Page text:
I. The City
Without question' Corinth was the most important city of Greece. It was the capital of the Roman province of Achaia and was ideally located on the empire's most important travel route from east to west. Fourth in size among the great cities of the Roman Empire, Corinth was noted for commerce, culture, and corruption. Everyone knew what "a Corinthian girl" was, and "a Corinthian feast" was the depth of luxury and license. Corinth was the headquarters for the worship of Venus and for some of the mystery cults from Egypt and Asia.
II. The Church
Paul visited Corinth on his second missionary journey, after he had met with seeming failure in cultured Athens (Acts 18:1-17). He made friends with two Jewish tent-makers, Aquila and Priscilla, and stayed in Corinth for a year and a half He reasoned with Jews in the synagogue week after week, and Silas and Timothy joined him after they had completed their ministry in Berea. The ruler of the synagogue was converted and baptized by Paul (Acts 18:8, see also 1 Cor 1:14-16). Christ gave Paul special encouragement to stay in Corinth (Acts 18:9); after a year and a half, he departed for Ephesus. He left behind a church richly gifted in spiritual things (1 Cor 1:4-7), but sorely tempted by the worldly wisdom and the wickedness of the city itself.
(Wiersbe's Expository Outlines on the New Testament)
III. The Correspondence
"Jesus yes! The church, no!"
Remember when that slogan was popular among young people in the '60s? They certainly could have used it with sincerity in Corinth back in A.D. 56, because the local church there was in serious trouble. Sad to say, the problems did not stay within the church family; they were known by the unbelievers outside the church.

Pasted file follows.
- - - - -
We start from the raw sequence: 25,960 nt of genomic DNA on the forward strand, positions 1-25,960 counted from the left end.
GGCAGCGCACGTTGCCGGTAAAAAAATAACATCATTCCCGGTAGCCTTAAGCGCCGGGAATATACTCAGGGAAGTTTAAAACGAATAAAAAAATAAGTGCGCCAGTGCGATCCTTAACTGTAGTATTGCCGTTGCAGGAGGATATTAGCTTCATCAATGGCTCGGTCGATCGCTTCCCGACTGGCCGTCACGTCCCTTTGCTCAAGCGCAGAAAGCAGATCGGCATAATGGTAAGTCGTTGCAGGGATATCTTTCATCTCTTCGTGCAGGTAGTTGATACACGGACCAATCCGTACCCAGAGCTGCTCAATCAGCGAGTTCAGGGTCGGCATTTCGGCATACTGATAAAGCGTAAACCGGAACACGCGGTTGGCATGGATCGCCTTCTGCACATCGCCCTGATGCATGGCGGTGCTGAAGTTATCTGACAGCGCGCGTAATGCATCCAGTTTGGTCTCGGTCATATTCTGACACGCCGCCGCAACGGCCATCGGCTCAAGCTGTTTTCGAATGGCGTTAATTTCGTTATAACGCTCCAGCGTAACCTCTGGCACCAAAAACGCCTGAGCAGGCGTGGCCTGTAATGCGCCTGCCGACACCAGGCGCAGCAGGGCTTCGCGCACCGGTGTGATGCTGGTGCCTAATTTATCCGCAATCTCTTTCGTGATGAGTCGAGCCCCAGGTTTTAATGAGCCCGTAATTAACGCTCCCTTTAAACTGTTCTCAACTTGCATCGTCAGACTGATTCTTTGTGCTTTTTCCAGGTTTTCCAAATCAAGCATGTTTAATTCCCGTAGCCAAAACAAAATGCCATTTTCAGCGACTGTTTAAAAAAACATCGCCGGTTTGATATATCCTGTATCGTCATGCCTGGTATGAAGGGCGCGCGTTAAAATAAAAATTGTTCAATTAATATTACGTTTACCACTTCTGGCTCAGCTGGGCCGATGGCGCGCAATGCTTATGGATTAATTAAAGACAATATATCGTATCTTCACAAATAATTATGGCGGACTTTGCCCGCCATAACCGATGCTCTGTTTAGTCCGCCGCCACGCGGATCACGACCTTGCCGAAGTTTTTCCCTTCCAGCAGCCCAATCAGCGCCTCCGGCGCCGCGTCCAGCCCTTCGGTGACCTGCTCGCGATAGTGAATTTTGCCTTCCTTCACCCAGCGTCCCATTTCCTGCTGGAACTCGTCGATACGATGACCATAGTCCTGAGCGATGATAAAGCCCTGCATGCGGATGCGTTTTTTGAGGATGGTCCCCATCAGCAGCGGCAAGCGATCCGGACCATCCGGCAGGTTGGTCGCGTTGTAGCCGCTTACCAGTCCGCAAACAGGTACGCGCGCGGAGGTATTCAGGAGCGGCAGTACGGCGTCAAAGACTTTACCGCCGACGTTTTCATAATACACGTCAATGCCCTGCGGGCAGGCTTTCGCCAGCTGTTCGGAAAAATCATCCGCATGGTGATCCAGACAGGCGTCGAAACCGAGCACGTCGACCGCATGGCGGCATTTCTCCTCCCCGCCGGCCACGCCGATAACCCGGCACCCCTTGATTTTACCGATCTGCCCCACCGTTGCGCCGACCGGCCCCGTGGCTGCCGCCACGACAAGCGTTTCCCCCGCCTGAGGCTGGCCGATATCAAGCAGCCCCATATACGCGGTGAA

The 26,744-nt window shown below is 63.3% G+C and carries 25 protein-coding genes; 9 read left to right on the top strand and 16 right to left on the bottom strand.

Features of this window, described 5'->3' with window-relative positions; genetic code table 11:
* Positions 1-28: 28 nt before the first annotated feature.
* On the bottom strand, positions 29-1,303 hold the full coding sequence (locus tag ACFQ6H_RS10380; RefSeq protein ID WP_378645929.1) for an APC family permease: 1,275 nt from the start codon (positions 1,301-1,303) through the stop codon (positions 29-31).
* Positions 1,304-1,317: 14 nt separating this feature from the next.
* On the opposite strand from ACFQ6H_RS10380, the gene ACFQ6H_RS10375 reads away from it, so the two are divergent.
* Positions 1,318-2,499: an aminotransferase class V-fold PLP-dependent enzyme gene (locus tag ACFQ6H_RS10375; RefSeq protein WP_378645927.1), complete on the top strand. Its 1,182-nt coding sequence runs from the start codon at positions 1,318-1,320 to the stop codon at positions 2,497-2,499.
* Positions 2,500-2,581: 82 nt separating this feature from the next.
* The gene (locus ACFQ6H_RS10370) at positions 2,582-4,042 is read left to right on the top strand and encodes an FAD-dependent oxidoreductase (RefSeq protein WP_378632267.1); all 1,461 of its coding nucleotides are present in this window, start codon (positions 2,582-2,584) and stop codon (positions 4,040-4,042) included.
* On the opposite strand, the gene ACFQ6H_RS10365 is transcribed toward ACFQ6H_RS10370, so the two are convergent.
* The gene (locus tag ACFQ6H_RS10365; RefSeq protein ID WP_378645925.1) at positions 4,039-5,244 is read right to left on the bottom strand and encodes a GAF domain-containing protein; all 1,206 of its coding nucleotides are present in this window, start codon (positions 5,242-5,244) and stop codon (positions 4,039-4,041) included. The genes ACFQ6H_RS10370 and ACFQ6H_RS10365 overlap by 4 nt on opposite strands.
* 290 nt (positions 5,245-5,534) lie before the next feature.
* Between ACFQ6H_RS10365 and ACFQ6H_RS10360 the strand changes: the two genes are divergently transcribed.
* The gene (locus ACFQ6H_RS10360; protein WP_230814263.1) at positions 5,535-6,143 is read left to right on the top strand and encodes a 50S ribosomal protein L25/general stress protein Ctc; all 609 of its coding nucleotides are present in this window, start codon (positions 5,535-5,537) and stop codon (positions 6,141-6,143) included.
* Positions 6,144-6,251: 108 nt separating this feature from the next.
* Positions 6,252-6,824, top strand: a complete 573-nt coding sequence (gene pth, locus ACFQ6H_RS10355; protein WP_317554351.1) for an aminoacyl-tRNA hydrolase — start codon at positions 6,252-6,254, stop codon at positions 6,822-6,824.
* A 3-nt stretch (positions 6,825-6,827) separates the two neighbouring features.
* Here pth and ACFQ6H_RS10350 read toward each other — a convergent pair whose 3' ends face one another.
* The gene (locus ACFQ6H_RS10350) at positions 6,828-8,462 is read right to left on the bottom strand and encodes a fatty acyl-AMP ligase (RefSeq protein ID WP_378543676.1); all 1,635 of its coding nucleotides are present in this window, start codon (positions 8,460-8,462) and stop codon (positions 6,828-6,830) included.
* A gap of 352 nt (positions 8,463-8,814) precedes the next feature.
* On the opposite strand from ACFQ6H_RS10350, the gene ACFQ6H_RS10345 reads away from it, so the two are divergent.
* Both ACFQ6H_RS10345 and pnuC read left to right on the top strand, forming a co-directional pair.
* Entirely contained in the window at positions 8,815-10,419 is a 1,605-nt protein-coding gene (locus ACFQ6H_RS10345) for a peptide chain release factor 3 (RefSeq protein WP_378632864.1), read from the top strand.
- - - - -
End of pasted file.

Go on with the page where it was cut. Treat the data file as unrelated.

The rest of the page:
To begin with, the church at Corinth was a defiled church. Some of its members were guilty of sexual immorality, others got drunk; still others were using the grace of God to excuse worldly living. It was also a divided church, with at least four different groups competing for leadership (1 Cor 1:12). This meant it was a disgraced church. Instead of glorifying God, it was hindering the progress of the Gospel.
How did this happen? The members of the church permitted the sins of the city to get into the local assembly. Corinth was a polluted city, filled with every kind of vice and worldly pleasure. About the lowest accusation you could make against a man in that day would be to call him "a Corinthians." People would know what you were talking about.
Corinth was also a proud, philosophical city, with many itinerant teachers promoting their speculations. Unfortunately, this philosophical approach was applied to the Gospel by some members of the church, and this fostered division. The congregation was made up of different "schools of thought" instead of being united behind the Gospel message.
If you want to know what Corinth was like, read Rom 1:18-32. Paul wrote the Roman epistle while in Corinth, and he could have looked out the window and seen the very sins that he listed!
Of course, when you have proud people, depending on human wisdom, adopting the lifestyle of the world, you are going to have problems. In order to help them solve their problems, Paul opened his letter by reminding them of their calling in Christ. He pointed out three important aspects of this calling.
(Bible Exposition Commentary)
Posted on Mon, September 4, 2017
by Lyn King